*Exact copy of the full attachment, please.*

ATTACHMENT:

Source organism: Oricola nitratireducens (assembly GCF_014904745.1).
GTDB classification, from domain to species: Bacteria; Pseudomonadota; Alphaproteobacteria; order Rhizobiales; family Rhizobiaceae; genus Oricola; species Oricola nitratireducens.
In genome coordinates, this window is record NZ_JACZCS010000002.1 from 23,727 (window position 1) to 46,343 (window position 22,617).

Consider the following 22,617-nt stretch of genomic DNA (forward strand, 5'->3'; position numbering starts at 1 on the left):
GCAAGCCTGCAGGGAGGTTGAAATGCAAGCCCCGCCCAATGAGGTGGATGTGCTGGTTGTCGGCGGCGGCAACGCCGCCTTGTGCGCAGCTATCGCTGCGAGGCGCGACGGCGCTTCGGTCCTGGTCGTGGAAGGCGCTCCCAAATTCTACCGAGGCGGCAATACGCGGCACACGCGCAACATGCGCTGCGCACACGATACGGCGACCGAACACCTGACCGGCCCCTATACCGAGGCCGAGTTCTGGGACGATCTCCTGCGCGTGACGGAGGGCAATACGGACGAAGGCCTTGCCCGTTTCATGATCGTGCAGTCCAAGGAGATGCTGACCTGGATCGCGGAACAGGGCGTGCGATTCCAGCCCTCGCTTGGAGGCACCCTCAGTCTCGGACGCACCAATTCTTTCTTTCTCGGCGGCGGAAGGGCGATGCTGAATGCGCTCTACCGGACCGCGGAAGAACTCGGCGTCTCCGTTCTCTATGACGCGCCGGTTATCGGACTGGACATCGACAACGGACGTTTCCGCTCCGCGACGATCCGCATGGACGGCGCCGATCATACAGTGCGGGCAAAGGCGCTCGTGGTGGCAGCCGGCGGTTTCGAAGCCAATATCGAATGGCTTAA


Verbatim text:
Source organism: Oricola nitratireducens (assembly GCF_014904745.1).
GTDB classification, from domain to species: Bacteria; Pseudomonadota; Alphaproteobacteria; order Rhizobiales; family Rhizobiaceae; genus Oricola; species Oricola nitratireducens.
In genome coordinates, this window is record NZ_JACZCS010000002.1 from 23,727 (window position 1) to 46,343 (window position 22,617).

Consider the following 22,617-nt stretch of genomic DNA (forward strand, 5'->3'; position numbering starts at 1 on the left):
GCAAGCCTGCAGGGAGGTTGAAATGCAAGCCCCGCCCAATGAGGTGGATGTGCTGGTTGTCGGCGGCGGCAACGCCGCCTTGTGCGCAGCTATCGCTGCGAGGCGCGACGGCGCTTCGGTCCTGGTCGTGGAAGGCGCTCCCAAATTCTACCGAGGCGGCAATACGCGGCACACGCGCAACATGCGCTGCGCACACGATACGGCGACCGAACACCTGACCGGCCCCTATACCGAGGCCGAGTTCTGGGACGATCTCCTGCGCGTGACGGAGGGCAATACGGACGAAGGCCTTGCCCGTTTCATGATCGTGCAGTCCAAGGAGATGCTGACCTGGATCGCGGAACAGGGCGTGCGATTCCAGCCCTCGCTTGGAGGCACCCTCAGTCTCGGACGCACCAATTCTTTCTTTCTCGGCGGCGGAAGGGCGATGCTGAATGCGCTCTACCGGACCGCGGAAGAACTCGGCGTCTCCGTTCTCTATGACGCGCCGGTTATCGGACTGGACATCGACAACGGACGTTTCCGCTCCGCGACGATCCGCATGGACGGCGCCGATCATACAGTGCGGGCAAAGGCGCTCGTGGTGGCAGCCGGCGGTTTCGAAGCCAATATCGAATGGCTTAA